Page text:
Now for George Zimmerman. Before we put him in front of that same lens we use for self-righteous 29-year-olds, let’s consider the storm of controversy surrounding his acquittal. While I thought that President Obama fairly characterized the still-imperfect state of race relation in the country in his remarks last Friday, July 19, at the White House, I don’t extrapolate from there and say that the Zimmerman verdict was an act of racial discrimination.
But what if the race cards had been flipped, and Zimmerman were black and Trayvon were white? That was the case in the trial of OJ Simpson, and he was acquitted — by a jury that took four hours compared to more than 11 hours over two days in the Zimmerman trial.
The fact is it’s difficult to convict anyone in a jury trial, which is why they say “if you’re innocent, get a trial in front of a judge. If you’re guilty get a jury.” I sat on a jury once in Trenton for a trial that lasted three weeks. It was a fairly complicated white collar crime case that involved insurance fraud, and three separate charges, each carrying a different degree of punishment.
When we jurors began to deliberate it was clear that lots of jurors had doubts — but the doubts had more to do with what the defendant was guilty of rather than whether or not he was guilty. On top of that no one wanted to hurt someone else. A total acquittal was possible but I finally suggested we all agree on one charge (the one with the most severe penalty) and acquit him on the other two. That carried the day and the guy spent a year in jail.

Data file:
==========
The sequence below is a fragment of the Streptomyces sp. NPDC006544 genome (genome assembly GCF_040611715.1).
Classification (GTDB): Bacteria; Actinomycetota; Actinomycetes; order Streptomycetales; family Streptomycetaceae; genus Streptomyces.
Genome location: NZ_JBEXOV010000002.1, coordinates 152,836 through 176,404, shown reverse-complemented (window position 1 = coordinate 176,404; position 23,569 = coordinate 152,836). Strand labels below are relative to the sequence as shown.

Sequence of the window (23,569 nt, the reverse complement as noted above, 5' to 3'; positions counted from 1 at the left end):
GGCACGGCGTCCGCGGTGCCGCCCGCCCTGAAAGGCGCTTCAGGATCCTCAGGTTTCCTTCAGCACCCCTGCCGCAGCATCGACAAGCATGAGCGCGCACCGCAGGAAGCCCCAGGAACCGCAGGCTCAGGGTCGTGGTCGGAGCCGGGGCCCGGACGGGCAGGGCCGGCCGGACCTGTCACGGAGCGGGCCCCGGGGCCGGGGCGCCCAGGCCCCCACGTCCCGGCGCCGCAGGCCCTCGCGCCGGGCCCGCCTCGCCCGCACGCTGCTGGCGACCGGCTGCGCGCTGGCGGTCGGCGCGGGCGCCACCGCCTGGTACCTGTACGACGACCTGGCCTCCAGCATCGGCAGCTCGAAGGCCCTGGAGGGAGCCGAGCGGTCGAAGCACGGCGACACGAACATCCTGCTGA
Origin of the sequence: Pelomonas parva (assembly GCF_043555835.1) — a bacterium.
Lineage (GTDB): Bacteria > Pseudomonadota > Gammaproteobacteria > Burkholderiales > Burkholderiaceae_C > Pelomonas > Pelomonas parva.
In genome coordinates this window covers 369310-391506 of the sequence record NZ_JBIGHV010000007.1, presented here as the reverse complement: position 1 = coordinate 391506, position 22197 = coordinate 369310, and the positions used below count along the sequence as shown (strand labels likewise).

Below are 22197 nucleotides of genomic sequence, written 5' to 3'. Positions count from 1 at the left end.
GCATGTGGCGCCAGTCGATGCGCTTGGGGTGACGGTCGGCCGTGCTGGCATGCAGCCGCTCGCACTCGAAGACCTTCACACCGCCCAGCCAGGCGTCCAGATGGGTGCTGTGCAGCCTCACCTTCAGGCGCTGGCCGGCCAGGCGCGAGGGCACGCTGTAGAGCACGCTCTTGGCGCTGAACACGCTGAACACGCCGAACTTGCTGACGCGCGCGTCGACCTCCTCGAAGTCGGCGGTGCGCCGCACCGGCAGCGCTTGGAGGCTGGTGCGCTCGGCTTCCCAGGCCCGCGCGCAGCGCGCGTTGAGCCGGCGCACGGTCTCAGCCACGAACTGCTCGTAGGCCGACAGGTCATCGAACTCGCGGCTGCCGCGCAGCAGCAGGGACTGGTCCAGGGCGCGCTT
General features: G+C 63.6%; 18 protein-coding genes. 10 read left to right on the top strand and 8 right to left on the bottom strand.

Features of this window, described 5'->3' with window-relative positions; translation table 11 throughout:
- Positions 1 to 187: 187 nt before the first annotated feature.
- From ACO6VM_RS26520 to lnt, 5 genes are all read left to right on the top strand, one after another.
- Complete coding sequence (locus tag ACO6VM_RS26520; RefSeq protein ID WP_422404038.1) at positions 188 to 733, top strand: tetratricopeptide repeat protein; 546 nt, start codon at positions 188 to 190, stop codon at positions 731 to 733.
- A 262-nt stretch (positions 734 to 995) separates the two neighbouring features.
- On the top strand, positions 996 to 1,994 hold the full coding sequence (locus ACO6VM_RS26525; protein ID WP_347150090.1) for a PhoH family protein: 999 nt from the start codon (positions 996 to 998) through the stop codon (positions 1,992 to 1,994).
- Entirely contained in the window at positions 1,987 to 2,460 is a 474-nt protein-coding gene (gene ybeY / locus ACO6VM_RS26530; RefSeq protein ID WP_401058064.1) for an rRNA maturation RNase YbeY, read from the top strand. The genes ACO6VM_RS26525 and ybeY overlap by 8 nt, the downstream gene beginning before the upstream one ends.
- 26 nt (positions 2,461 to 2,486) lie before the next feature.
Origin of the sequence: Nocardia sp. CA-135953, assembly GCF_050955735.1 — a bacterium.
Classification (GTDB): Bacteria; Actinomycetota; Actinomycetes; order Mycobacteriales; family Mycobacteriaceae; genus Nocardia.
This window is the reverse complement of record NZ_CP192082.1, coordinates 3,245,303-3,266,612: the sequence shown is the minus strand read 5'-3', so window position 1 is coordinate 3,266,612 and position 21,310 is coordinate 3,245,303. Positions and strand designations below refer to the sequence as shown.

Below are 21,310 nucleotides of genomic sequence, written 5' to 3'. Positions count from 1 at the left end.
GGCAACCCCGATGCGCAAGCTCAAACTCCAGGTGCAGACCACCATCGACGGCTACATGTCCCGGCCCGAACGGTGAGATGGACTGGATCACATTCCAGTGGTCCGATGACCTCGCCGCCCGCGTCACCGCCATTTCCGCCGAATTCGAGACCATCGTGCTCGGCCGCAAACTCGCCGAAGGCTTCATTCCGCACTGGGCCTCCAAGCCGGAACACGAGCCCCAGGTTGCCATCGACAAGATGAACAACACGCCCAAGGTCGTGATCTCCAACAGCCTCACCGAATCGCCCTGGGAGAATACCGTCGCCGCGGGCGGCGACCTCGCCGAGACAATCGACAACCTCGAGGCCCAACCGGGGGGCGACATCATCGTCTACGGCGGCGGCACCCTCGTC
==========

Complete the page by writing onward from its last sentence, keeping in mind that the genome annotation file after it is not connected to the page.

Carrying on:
If I were to protest anything about the Zimmerman case, it would be the bizarre stand-your-ground law and the consequences it can produce in a trigger-happy environment. Even though it wasn’t invoked in the Zimmerman trial, it seems to me the law is one step away from a license to kill: Hound your quarry, provoke him until he finally turns on you, and then “stand your ground” and pull your weapon (before he pulls his). Conflict resolution.
As for Zimmerman, was he a racist? Probably. A racial profiler? For sure. But more than that, he was that obnoxious 29-year-old know-it-all: The wanna-be police officer who, at the age of 21, was charged with shoving a police officer while a friend was being questioned about underage drinking. The smart aleck who participated in a town forum in 2011 to protest the beating of a black man by the son of a white police officer — Zimmerman not only called the behavior of officers on duty “disgusting” but also charged them with napping while on duty.
Are we surprised that, when Zimmerman called 911 as he stalked Martin and was told by the dispatcher not to continue following him, that he instead got out of his car and began his fatal pursuit? Of course not. As the world-wise 29-year-old told the 911 dispatcher: “F-ing punks. These assholes, they always get away.”
Zimmerman, the cool hand on the neighborhood watch committee. Snowden, the one visionary in the national intelligence community who could foresee the brave new world of our future were it not for his intervention. Since I began thinking about these 29-year-old whiz kids, Snowden turned 30. Maybe I should temper my views. But I’m not so sure. I think back to when I was 29 and what we all knew to be true: “Don’t trust anyone over 30.”